GM announced it will recognize California’s authority to set vehicle emission standards under the Clean Air Act. State agencies will now be able to purchase vehicles like the 2022 Chevrolet Bolt, pictured here.  -  Photo: GM

GM announced it will recognize California’s authority to set vehicle emission standards under the Clean Air Act. State agencies will now be able to purchase vehicles like the 2022 Chevrolet Bolt, pictured here.

Photo: GM

California fleet managers can purchase General Motors vehicles for their fleets, after the automaker announced it is recognizing California’s authority to set vehicle emission standards under the Clean Air Act. State agencies can only purchase vehicles from OEMs that recognize the California Air Resources Board (CARB)'s authority to set greenhouse gas and zero-emission vehicle standards, and which have committed to continuing stringent emissions reduction goals for their vehicles. Public safety specialty performance vehicles are exempt from the mandate.

GM reported that California has agreed to add GM to the OEM list for fleet vehicle purchases, including for the automaker's future electric vehicles. At the time the law was enacted two years ago, two other major OEMs did not recognize California’s vehicle emission standards: Stellantis and Toyota. A Department of General Services spokesperson confirmed to us that is still the case today. OEMs that are CARB-aligned include BMW, Ford, Honda, Tesla, Volkswagen, and Volvo.

GM’s vice president and head of global public policy Omar Vargas sent a letter to California Governor Gavin Newsom on Sunday, announcing the company is committed to emissions reductions that are aligned with the California Air Resources Board’s targets.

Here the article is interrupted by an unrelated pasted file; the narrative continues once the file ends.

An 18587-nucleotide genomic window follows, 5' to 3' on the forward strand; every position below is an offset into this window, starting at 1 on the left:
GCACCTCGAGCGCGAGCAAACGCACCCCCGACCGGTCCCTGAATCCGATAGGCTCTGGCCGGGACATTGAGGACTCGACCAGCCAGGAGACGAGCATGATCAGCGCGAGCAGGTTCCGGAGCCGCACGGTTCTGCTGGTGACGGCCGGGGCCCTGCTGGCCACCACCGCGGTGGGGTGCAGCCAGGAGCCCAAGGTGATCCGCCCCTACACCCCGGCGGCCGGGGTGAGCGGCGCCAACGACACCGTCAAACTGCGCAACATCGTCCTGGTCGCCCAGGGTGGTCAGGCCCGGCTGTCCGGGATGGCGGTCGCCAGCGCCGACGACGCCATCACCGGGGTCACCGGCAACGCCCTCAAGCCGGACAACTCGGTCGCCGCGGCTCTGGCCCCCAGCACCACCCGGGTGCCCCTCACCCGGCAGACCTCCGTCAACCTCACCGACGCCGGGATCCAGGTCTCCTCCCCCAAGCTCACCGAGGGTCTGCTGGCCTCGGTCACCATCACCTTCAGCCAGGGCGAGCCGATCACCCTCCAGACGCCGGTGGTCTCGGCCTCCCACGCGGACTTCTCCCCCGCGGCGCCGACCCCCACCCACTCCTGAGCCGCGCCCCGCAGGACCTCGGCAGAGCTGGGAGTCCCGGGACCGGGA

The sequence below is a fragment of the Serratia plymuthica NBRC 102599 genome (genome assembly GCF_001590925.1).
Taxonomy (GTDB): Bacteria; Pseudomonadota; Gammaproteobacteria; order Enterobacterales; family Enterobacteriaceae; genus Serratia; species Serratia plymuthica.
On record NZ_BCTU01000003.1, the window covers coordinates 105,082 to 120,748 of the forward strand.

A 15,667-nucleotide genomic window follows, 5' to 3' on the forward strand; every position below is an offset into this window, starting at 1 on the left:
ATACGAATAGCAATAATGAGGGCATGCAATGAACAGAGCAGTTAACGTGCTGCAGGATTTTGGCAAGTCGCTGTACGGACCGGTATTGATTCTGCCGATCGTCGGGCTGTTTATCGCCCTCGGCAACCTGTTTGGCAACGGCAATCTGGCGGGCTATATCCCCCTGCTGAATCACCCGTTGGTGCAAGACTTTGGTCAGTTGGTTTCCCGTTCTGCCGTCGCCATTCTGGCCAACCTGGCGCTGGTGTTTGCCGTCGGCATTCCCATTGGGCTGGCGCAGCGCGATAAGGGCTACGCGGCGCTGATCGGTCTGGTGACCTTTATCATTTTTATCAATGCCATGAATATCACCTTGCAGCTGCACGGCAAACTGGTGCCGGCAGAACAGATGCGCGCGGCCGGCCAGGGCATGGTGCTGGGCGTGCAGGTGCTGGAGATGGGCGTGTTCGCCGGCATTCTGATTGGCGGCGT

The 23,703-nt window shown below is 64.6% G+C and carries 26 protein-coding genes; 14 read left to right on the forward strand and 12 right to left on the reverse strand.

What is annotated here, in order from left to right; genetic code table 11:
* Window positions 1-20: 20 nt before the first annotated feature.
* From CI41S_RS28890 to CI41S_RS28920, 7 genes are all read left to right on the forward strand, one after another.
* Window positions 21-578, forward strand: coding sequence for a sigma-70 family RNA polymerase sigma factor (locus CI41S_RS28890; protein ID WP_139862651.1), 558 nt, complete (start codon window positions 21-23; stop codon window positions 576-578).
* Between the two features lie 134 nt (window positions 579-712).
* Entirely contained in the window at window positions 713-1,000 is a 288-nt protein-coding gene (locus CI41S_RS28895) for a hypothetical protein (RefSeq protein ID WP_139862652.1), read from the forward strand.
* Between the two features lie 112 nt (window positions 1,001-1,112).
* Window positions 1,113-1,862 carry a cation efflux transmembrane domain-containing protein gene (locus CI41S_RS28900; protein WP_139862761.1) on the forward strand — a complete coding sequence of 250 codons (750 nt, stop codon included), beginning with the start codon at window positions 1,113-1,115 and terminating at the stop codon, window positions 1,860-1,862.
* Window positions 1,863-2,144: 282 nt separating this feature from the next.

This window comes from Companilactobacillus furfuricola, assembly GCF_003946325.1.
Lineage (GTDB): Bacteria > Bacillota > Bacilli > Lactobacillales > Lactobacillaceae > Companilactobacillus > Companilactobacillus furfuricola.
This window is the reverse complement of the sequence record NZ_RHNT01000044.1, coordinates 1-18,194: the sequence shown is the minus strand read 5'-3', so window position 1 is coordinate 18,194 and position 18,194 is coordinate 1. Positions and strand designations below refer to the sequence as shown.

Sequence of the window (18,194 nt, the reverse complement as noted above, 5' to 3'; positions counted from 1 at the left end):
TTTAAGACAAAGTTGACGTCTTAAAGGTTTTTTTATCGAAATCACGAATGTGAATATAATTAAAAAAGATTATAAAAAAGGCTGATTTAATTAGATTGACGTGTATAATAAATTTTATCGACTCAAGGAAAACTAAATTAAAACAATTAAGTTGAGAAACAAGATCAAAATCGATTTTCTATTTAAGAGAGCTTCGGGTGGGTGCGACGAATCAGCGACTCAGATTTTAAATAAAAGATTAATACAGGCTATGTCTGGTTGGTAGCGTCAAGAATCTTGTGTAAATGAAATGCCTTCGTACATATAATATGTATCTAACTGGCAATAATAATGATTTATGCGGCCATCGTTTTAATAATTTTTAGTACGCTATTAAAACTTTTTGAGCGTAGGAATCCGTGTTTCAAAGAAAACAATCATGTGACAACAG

A GM spokesperson said the company is accelerating the rollout of zero-emission vehicles (ZEV), consistent with California’s greenhouse gas emission reduction goals and federal ZEV targets, and to developing plans to ensure ZEV affordability in disadvantaged and low-income communities.

“GM is proud to share California’s vision of an all-electric future with zero emissions,” said Vargas. “We believe everyone should have access to affordable, long-range electric vehicle options, and we are committed to working in collaboration with California to achieve an equitable transportation future.”

Newsom released a statement in response to the move. “GM is joining California in our fight for clean air and emission reduction as part of the company's pursuit of a zero-emissions future. This agreement will help accelerate California's nation-leading commitment to tackling the climate crisis,” Newsom said.

GM has laid out its plan to be carbon neutral by 2040 in global products and operations and plans to eliminate tailpipe emissions from new vehicles by 2035. The company is investing more than $35 billion in electric and autonomous vehicles through 2025 and will launch 30 EVs in that timeframe.

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